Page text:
I will admit the ending is a little too pat—not entirely predictable, and certainly not without a few bumps in the road, but by and large it was never in doubt. Part of that is just Gibson’s apparent style. There is always an element of danger in his books, but he sees no reason to hinge the survival of the known world on the outcome. There is very little threat to anyone outside the primary group of characters and their associates. There is the possibility that someone could die, but it never quit seems to go that far.
Bear in mind that I <i>like</i> this about Gibson. Not everything needs to be a Tom Clancy novel with the safety of the world hanging in the balance. If you make characters that the reader cares about, simply having the potential for bad things happen to the characters you care about—even if it’s not life-threatening—is enough. And not every plot needs to end in a Michael Bay exploda-a-ganza.
But while Gibson sets up the possibility that the protagonists could fail, you know they won’t. This could be because there is never sufficient focus on the antagonists to convince us that they are really as nasty as they could be. We see all the heroes’ preparation. We see very little of the bad guys’. The bad guys have been thwarted at every turn throughout the book, with only one significant exception—the one that sets up the final confrontation. There’s no reason to suspect things won’t turn out for the protagonists—it’s only a matter of determining how <i>well</i> things turn out.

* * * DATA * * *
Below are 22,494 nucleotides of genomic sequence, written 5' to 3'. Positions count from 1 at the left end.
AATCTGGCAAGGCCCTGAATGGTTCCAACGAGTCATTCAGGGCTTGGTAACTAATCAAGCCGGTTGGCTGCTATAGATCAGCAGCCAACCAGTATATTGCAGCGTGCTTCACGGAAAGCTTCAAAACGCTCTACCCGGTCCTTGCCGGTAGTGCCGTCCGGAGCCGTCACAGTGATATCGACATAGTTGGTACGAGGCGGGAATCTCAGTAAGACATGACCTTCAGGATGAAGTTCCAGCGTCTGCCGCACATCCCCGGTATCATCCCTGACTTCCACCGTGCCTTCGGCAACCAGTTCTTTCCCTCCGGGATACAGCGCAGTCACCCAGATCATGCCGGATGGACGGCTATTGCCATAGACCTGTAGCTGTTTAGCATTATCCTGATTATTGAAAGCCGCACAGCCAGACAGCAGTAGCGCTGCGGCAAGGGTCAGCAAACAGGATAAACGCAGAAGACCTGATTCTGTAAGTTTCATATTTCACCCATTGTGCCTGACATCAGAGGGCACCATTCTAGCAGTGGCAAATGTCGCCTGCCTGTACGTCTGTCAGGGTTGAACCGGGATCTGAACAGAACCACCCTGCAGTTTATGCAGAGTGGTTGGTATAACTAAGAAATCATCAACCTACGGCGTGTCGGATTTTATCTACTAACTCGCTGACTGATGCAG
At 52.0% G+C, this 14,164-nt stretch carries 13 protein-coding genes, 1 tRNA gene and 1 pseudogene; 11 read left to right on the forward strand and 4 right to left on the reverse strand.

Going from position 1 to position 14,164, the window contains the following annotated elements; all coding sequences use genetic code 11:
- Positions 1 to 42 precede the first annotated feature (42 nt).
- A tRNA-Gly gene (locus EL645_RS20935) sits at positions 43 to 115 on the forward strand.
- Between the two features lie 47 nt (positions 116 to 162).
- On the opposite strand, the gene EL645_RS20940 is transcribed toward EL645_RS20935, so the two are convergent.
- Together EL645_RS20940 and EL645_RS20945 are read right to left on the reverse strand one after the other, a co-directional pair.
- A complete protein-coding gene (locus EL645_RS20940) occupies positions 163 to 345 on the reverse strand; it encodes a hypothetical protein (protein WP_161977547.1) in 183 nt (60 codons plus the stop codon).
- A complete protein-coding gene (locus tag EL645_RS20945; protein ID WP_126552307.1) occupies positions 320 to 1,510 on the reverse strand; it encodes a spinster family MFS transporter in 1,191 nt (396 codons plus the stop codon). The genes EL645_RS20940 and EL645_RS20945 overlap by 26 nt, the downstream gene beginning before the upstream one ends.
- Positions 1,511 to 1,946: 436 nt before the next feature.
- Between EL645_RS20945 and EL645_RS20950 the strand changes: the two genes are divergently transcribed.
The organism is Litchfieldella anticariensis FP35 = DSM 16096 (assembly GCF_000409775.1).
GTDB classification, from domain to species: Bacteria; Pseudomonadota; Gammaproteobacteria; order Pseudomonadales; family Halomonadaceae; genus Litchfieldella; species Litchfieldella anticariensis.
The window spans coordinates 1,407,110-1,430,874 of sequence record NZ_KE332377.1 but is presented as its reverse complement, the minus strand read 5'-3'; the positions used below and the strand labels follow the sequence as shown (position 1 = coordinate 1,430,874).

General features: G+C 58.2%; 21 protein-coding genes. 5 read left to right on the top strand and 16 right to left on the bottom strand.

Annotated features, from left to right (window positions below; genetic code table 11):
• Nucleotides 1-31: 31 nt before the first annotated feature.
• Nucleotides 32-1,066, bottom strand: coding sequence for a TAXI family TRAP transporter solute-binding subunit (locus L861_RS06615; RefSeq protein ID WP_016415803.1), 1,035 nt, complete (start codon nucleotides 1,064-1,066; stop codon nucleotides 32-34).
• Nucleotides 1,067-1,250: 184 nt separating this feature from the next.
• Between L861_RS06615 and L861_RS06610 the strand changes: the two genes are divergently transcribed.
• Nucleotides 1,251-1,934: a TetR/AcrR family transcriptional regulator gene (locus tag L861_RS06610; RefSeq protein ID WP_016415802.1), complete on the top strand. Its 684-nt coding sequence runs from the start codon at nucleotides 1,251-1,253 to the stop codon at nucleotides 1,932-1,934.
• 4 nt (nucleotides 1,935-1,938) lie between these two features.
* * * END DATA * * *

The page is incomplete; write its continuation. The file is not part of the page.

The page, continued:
I enjoyed the book immensely, though I suspect I would have enjoyed it more if I’d listened to Shelly Frasier reading it (she didn’t record this one, though). Still, once you get used to his style, it’s a fun read and an enjoyable immersion in the world Gibson opened up in “Pattern Recognition”. I probably should have read “Spook Country” first, and someday I will, but already knowing what happens to Hollis and Milgrim in the sequel could be a negative.
More importantly, I think I may go try some of his cyberpunk next. Now that I’ve seen enough of Gibson to trust his style, I might be game enough to try a change of genre.